Reliability and Validity

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Reliability and Validity by Mind Map: Reliability and Validity

1. Concurrent criterion-relatedvalidity evidence: deals withmeasure that can beadministered at the sametime as the measure tovalidated (Kubiszyn &Borich, 2010). Concurrentvalidity evidence distributestwo tests (new test andestablished test) todetermine the correlationbetween the sets of testscores.

2. Content Validity Evidence: thesimplest way to determine whetheror not tests have sufficient validity.Content validity is primarily used tomake sure test items matchinstructional objectives howeverdoes not estimate validitynumerically.

3. Construct ValidityEvidence: determined by finding whether testsresults correspond withscores on other variablesas predicted by somerationale or theory(Kubiszyn & Borich, 2010).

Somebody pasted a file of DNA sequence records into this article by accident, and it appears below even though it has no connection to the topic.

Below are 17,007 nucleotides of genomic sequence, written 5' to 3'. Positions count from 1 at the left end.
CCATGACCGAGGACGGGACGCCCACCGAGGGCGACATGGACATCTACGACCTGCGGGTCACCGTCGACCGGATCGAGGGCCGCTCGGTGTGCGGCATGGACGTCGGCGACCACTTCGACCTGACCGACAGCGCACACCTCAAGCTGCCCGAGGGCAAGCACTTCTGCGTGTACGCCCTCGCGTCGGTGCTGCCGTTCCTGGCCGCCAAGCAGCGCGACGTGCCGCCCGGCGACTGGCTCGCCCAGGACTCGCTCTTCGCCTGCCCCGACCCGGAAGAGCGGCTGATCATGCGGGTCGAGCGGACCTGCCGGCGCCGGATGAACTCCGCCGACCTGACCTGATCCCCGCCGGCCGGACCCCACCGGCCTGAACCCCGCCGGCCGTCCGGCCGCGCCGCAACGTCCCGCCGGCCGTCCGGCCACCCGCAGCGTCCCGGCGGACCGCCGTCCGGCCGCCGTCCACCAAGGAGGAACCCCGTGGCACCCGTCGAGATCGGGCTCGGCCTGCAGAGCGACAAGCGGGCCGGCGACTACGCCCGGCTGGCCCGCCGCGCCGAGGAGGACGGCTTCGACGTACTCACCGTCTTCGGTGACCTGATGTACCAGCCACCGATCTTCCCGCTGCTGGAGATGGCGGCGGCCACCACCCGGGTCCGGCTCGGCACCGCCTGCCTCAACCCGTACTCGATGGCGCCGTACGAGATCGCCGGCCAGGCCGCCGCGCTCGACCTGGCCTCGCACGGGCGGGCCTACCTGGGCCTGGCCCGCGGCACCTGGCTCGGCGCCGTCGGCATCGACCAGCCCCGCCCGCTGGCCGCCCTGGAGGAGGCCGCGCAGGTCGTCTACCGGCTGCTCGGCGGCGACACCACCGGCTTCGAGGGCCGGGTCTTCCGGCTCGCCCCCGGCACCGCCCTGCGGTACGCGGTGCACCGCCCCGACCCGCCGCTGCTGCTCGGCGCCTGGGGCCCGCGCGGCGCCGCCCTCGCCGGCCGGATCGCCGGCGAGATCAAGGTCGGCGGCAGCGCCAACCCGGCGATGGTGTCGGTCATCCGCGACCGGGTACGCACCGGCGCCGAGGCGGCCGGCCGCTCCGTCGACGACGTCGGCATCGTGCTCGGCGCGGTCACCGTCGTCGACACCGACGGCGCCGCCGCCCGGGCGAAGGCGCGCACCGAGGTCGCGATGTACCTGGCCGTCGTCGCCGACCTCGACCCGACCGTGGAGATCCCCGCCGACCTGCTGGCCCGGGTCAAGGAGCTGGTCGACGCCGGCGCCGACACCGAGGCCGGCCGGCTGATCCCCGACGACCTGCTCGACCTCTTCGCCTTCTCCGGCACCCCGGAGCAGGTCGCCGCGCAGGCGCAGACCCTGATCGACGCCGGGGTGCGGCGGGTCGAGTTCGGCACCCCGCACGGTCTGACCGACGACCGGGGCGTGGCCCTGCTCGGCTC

4. Criterion-related validityevidence: established bycorrelating test scores with anexternal standard or criterionto obtain numerical estimateof validity evidence (Kubiszyn& Borich, 2010).

5. Predictive validityevidence:determines howwell a test predictsfuture behaviorsof exam takers.

6. Internal Consistency: has twocomponents: splithalves-determines thecorrelation between two halvesof the test which may result inodd-even reliability. Odd-evenreliability is when test itemslevels (easy/difficult) are notequally spread around the test,so test will be divided by oddand even numbers.

7. Average inter-item correlation is a subtype of internal consistency reliability. It is obtained by taking all of the items on a test that probe the same construct (e.g., reading comprehension), determining the correlation coefficient for each pair of items, and finally taking the average of all of these correlation coefficients. This final step yields the average inter-item correlation.

8. Test-Retest: theadministration ofthe same test twiceto the same groupof tests takers andthen scores arecorrelated. Thisdetermines thereliability of thetest.